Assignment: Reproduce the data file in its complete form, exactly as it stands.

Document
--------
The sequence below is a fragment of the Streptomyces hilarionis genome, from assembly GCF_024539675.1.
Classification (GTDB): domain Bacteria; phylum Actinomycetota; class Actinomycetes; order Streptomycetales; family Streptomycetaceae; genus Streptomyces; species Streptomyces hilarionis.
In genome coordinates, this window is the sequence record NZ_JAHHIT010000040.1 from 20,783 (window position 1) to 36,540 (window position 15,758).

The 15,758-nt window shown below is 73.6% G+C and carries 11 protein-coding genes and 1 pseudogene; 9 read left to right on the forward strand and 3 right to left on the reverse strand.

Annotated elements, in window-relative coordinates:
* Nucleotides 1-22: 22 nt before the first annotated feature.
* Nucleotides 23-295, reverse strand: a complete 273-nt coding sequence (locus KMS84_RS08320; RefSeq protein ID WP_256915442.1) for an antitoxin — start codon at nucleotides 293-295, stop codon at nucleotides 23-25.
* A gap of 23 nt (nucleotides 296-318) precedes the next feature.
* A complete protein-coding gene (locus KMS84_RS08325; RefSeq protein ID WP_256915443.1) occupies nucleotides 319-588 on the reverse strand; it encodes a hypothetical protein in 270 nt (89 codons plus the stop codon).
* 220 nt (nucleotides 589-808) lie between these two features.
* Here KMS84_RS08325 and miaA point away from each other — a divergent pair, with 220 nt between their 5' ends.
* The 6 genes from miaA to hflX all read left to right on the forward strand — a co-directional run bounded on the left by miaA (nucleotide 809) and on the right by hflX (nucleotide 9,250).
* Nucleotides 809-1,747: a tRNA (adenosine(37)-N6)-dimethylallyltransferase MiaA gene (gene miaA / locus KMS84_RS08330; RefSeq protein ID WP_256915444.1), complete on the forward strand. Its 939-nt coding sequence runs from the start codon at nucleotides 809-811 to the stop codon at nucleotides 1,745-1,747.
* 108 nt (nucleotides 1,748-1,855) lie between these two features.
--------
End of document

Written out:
The sequence below is a fragment of the Streptomyces hilarionis genome, from assembly GCF_024539675.1.
Classification (GTDB): domain Bacteria; phylum Actinomycetota; class Actinomycetes; order Streptomycetales; family Streptomycetaceae; genus Streptomyces; species Streptomyces hilarionis.
In genome coordinates, this window is the sequence record NZ_JAHHIT010000040.1 from 20,783 (window position 1) to 36,540 (window position 15,758).

The 15,758-nt window shown below is 73.6% G+C and carries 11 protein-coding genes and 1 pseudogene; 9 read left to right on the forward strand and 3 right to left on the reverse strand.

Annotated elements, in window-relative coordinates:
* Nucleotides 1-22: 22 nt before the first annotated feature.
* Nucleotides 23-295, reverse strand: a complete 273-nt coding sequence (locus KMS84_RS08320; RefSeq protein ID WP_256915442.1) for an antitoxin — start codon at nucleotides 293-295, stop codon at nucleotides 23-25.
* A gap of 23 nt (nucleotides 296-318) precedes the next feature.
* A complete protein-coding gene (locus KMS84_RS08325; RefSeq protein ID WP_256915443.1) occupies nucleotides 319-588 on the reverse strand; it encodes a hypothetical protein in 270 nt (89 codons plus the stop codon).
* 220 nt (nucleotides 589-808) lie between these two features.
* Here KMS84_RS08325 and miaA point away from each other — a divergent pair, with 220 nt between their 5' ends.
* The 6 genes from miaA to hflX all read left to right on the forward strand — a co-directional run bounded on the left by miaA (nucleotide 809) and on the right by hflX (nucleotide 9,250).
* Nucleotides 809-1,747: a tRNA (adenosine(37)-N6)-dimethylallyltransferase MiaA gene (gene miaA / locus KMS84_RS08330; RefSeq protein ID WP_256915444.1), complete on the forward strand. Its 939-nt coding sequence runs from the start codon at nucleotides 809-811 to the stop codon at nucleotides 1,745-1,747.
* 108 nt (nucleotides 1,748-1,855) lie between these two features.